Among patients with a hyperplastic bone marrow and decreased production of RBCs, one group has an excellent prognosis, and the other is unresponsive, refractory to therapy, and has a relatively poor prognosis. The former includes patients with disorders of relative bone marrow failure due to nutritional deficiency, in whom identification of the etiology and treatment with vitamin B-12, folic acid, or iron leads to a correction of anemia once the appropriate etiology is established. Drugs acting as an antifolic antagonist or inhibitor of DNA synthesis can produce similar effects.

The second group includes patients with an idiopathic hyperplasia that may respond partially to pyridoxine therapy in pharmacologic doses but more frequently does not. These patients have ringed sideroblasts in the bone marrow, indicating an inappropriate use of iron in the mitochondria for heme synthesis.

Certain patients with marrow hyperplasia (see the image below) may have refractory anemia for years, but some of the group eventually develop acute myelogenous leukemia.

Bone marrow aspirate showing erythroid hyperplasia Bone marrow aspirate showing erythroid hyperplasia and many binucleated erythroid precursors.

Hemolytic-uremic syndrome

Hemolytic-uremic syndrome carries a significant morbidity and mortality if untreated. As many as 40% of those affected die, and as many as 80% develop renal insufficiency.

Previous
Next

Patient Education

Inform patients of the etiology of their anemia, the significance of their medical condition, and the therapeutic options available for treatment.

If no effective specific treatment of the underlying disease exists, educate patients who require periodic transfusions about the symptoms that herald the need for transfusion. Likewise, they should be aware of the potential complications of transfusion.

For patient education information, see Anemia.

Previous
 
 
Contributor Information and Disclosures
Author

Joseph E Maakaron, MD Research Fellow, Department of Internal Medicine, Division of Hematology/Oncology, American University of Beirut Medical Center, Lebanon

Disclosure: Nothing to disclose.

Coauthor(s)

Ali T Taher, MD, PhD, FRCP Professor of Medicine, Associate Chair of Research, Department of Internal Medicine, Division of Hematology/Oncology, Director of Research, NK Basile Cancer Center, American University of Beirut Medical Center, Lebanon

Disclosure: Nothing to disclose.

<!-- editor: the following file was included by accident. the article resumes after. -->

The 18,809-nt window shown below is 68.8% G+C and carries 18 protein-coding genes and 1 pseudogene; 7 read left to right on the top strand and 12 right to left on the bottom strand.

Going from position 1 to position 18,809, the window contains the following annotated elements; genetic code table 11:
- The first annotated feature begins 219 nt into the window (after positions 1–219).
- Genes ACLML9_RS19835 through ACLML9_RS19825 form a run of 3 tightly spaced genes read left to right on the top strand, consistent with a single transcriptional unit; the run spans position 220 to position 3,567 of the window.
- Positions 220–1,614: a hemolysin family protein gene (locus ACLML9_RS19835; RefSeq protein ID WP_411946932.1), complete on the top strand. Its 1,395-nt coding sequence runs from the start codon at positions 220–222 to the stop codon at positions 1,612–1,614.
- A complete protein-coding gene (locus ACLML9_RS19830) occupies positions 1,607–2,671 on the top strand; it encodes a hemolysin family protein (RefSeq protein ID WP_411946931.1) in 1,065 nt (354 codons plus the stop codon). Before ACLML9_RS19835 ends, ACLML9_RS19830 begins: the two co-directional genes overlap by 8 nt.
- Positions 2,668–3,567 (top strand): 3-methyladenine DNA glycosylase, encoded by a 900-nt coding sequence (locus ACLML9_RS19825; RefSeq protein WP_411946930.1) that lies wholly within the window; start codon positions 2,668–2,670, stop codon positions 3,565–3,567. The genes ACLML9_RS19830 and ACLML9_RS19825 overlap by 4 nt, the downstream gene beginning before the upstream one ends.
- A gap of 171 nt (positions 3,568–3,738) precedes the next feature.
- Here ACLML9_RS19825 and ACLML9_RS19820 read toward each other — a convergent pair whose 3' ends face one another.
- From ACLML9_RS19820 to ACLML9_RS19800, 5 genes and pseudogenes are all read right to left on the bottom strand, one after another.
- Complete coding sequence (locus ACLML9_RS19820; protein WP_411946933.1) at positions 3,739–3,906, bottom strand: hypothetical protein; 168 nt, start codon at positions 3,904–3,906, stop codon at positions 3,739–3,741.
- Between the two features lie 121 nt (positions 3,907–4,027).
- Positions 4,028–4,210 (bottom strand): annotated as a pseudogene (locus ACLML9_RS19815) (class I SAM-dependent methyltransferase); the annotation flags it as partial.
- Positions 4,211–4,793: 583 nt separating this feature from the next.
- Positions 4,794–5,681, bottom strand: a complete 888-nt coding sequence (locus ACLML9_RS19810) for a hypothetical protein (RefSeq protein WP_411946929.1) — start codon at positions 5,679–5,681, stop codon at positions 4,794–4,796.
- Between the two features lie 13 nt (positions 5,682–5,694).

Marcel E Conrad, MD Distinguished Professor of Medicine (Retired), University of South Alabama College of Medicine

Marcel E Conrad, MD is a member of the following medical societies: Alpha Omega Alpha, American Association for the Advancement of Science, American Association of Blood Banks, American Chemical Society, American College of Physicians, American Physiological Society, American Society for Clinical Investigation, American Society of Hematology, Association of American Physicians, Association of Military Surgeons of the US, International Society of Hematology, Society for Experimental Biology and Medicine, SWOG

Disclosure: Partner received none from No financial interests for none.

Chief Editor

Emmanuel C Besa, MD Professor Emeritus, Department of Medicine, Division of Hematologic Malignancies and Hematopoietic Stem Cell Transplantation, Kimmel Cancer Center, Jefferson Medical College of Thomas Jefferson University

Emmanuel C Besa, MD is a member of the following medical societies: American Association for Cancer Education, American Society of Clinical Oncology, American College of Clinical Pharmacology, American Federation for Medical Research, American Society of Hematology, New York Academy of Sciences

Disclosure: Nothing to disclose.

Acknowledgements

Jose A Perez Jr, MD, MBA, MSEd Consulting Staff, Department of Medicine, Methodist Hospital; Associate Professor of Clinical Medicine, Weill Cornell Medical College

Jose A Perez Jr, MD, MBA, MSEd is a member of the following medical societies: American College of Physician Executives, American College of Physicians, Society of General Internal Medicine, and Society of Hospital Medicine

Disclosure: Nothing to disclose.

Ronald A Sacher, MB, BCh, MD, FRCPC Professor, Internal Medicine and Pathology, Director, Hoxworth Blood Center, University of Cincinnati Academic Health Center